So Ramón went back to his AirBnB and Jarelle and I got in the car and started driving. Sure enough, on the road back to our resort, cops caught up with us and pulled us over.

Me and the Mexican cops be like...
Me and the Mexican cops be like…

Keep in mind, I had been warned beforehand that Mexican cops love to stop tourists in the Tulum-Playa del Carmen area and fine them for nothing. It certainly felt -like Jarelle predicted- that they had been targeting us from the beginning. I was sure we would be asked to pay up (there are multiple Tripadvisor thread on this problem: 1, 2, 3), but I talked to them in Spanish and answered all their questions, while they eyed me up for 5 min. Miraculously, they let us go. And kids, that’s why you should pay attention in Spanish class ?. This is pretty much how Jarelle and I felt afterwards:

A few hours later, I woke up to shoot some gorgeous sunrise photos, then went back to bed.

Tulum sunrise

Tulum resort sunrise on the beach

Tulum Mexico sunriseTulum Mexico sunrise

Around noon, we woke up and left our overpriced resort to go to the nearby beach. As we were walking, we heard someone shout “BROOGRAPHY!” Of course, it was Ramón, just randomly sitting there. We decided to put his firefighter body to the test and headed to the pull-up bar for a beach workout. He held his own quite well, but you can clearly see he’s getting old: ?

Jarelle and Ramon at Tulum beachRomain Tulum beach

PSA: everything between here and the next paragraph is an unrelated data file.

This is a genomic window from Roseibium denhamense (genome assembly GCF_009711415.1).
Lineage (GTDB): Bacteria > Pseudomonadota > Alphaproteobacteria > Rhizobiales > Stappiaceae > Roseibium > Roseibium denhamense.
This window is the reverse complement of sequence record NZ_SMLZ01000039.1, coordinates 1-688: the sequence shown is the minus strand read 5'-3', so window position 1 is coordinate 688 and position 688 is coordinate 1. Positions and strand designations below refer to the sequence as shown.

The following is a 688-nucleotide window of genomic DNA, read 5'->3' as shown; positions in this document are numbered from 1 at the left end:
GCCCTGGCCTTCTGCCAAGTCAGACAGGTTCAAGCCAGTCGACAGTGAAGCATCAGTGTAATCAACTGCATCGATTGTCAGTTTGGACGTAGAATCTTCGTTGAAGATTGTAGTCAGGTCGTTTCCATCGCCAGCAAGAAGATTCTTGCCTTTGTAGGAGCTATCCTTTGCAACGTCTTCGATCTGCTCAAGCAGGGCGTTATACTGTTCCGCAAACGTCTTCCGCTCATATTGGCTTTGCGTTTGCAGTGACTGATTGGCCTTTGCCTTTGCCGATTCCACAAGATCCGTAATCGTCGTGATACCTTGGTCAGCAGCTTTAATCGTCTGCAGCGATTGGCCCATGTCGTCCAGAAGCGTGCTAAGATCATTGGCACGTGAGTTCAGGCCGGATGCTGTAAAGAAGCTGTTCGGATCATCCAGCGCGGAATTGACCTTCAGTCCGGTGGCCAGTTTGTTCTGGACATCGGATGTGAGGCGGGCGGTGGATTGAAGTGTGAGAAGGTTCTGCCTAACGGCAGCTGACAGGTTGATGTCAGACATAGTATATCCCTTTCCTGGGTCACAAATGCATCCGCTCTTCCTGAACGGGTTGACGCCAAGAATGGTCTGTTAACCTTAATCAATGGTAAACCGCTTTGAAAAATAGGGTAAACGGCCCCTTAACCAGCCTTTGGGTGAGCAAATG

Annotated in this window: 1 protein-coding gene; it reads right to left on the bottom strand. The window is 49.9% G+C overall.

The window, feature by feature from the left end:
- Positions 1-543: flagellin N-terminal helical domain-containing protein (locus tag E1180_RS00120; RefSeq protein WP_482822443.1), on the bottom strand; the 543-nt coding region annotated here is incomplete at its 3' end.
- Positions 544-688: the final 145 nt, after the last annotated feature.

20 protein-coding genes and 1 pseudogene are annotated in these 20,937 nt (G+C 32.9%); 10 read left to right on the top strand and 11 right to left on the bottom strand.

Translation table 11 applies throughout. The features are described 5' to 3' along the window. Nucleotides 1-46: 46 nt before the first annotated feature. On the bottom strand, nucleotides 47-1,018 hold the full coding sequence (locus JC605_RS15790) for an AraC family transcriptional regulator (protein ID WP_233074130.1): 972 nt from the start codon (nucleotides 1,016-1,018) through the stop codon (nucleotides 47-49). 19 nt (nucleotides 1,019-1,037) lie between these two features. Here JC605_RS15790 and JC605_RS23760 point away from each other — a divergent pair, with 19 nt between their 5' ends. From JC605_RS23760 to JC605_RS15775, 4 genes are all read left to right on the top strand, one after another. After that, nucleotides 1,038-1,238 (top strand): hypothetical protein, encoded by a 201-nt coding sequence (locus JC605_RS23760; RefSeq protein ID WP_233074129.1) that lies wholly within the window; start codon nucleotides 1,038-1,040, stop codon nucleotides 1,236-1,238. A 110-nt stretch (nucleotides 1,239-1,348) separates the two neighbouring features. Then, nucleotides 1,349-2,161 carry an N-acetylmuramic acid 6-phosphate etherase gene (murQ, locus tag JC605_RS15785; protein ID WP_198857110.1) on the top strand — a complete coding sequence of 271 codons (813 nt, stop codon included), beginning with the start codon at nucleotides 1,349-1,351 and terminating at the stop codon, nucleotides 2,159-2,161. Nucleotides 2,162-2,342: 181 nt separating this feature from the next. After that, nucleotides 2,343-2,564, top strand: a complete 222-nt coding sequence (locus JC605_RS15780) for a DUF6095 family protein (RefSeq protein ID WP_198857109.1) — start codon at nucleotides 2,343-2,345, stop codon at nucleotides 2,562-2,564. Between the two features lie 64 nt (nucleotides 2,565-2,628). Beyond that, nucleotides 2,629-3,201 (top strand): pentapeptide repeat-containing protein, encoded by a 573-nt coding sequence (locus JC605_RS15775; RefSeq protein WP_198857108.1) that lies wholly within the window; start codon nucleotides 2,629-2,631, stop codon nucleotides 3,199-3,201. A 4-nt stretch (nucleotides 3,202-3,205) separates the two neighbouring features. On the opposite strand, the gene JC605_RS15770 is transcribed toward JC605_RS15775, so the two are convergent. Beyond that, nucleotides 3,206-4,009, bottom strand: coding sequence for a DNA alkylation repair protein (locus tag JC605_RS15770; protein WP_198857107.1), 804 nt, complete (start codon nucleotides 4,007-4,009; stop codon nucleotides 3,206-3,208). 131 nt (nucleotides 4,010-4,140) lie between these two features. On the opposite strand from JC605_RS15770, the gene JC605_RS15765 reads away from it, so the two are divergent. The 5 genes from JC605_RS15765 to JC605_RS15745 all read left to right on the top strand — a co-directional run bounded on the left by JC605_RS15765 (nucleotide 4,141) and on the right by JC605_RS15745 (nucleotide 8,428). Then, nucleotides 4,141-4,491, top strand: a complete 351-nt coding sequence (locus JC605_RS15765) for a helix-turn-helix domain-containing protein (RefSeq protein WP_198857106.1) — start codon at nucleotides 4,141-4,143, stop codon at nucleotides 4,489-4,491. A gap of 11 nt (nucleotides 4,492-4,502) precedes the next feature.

After giving our muscular bodies their required amount of sweat, we walked further on to one of those perfect “right place at the right time” beach restaurant, the Pocna, where we had a godly burger that went straight in my Top 3 worldwide. It couldn’t get more “perfect Mexican beach holiday” than this.

Avocado Burger at Pocna Restaurant in Tulum Beach

In the afternoon, we continued on to the Tulum ruins. Jarelle had an open wound on his toe, so he decided to stay in the car to clean it up and catch up with us later. So Ramón and I went to the ruins. Sure enough, Jarelle never came.

The Mayan Ruins of Tulum

The Tulum ruins used to be a pre-Columbian village sitting atop short cliffs overlooking the sea. It was a seaport for the inland Coba, and the only Mayan city built on a coast. The city was surrounded by fortification, whose purpose is still unclear today: protection from invaders or a means for social segregation? No one knows. A mural inside the Temple of the Frescoes seem to depict a horse, which would indicate Mayans were still occupying Tulum after the arrival of the Spaniards (Tulum was mentioned by a conquistador in 1518).

When we went there, the site was very crowded, as could be expected. Iguanas mingled with socks-and-sandals-wearing tourists amidst the gentle rolling green hills.

Tulum Ruins Temple of the Frescos

Tulum Ruins Mexico

Tulum Ruins Castillo Mexico

After witnessing the well-preserved stone structures, we made our way down to the beach (secluded from the outside), which was very crowded.

Beach at the Tulum Ruins Mexico